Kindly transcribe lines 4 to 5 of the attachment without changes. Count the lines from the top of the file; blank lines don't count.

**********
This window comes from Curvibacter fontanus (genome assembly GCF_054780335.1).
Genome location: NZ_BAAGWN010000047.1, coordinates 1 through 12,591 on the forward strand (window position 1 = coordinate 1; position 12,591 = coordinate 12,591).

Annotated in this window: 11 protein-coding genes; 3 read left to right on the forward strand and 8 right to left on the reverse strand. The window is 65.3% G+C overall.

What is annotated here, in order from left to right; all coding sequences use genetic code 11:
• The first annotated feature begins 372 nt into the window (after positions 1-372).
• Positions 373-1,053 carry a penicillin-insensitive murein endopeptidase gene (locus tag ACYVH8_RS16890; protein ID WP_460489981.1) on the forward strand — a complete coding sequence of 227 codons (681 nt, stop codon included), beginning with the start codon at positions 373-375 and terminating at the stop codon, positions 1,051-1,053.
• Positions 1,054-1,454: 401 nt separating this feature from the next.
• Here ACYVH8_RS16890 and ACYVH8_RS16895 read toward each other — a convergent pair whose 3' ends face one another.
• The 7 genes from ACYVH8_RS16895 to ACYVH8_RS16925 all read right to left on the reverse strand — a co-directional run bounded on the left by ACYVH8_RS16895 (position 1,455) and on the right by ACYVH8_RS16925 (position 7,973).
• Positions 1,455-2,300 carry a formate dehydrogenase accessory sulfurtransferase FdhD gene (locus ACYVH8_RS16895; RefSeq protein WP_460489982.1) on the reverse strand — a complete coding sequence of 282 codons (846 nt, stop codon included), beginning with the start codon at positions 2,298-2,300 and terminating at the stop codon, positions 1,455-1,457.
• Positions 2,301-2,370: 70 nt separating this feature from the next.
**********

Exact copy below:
What is annotated here, in order from left to right; all coding sequences use genetic code 11:
• The first annotated feature begins 372 nt into the window (after positions 1-372).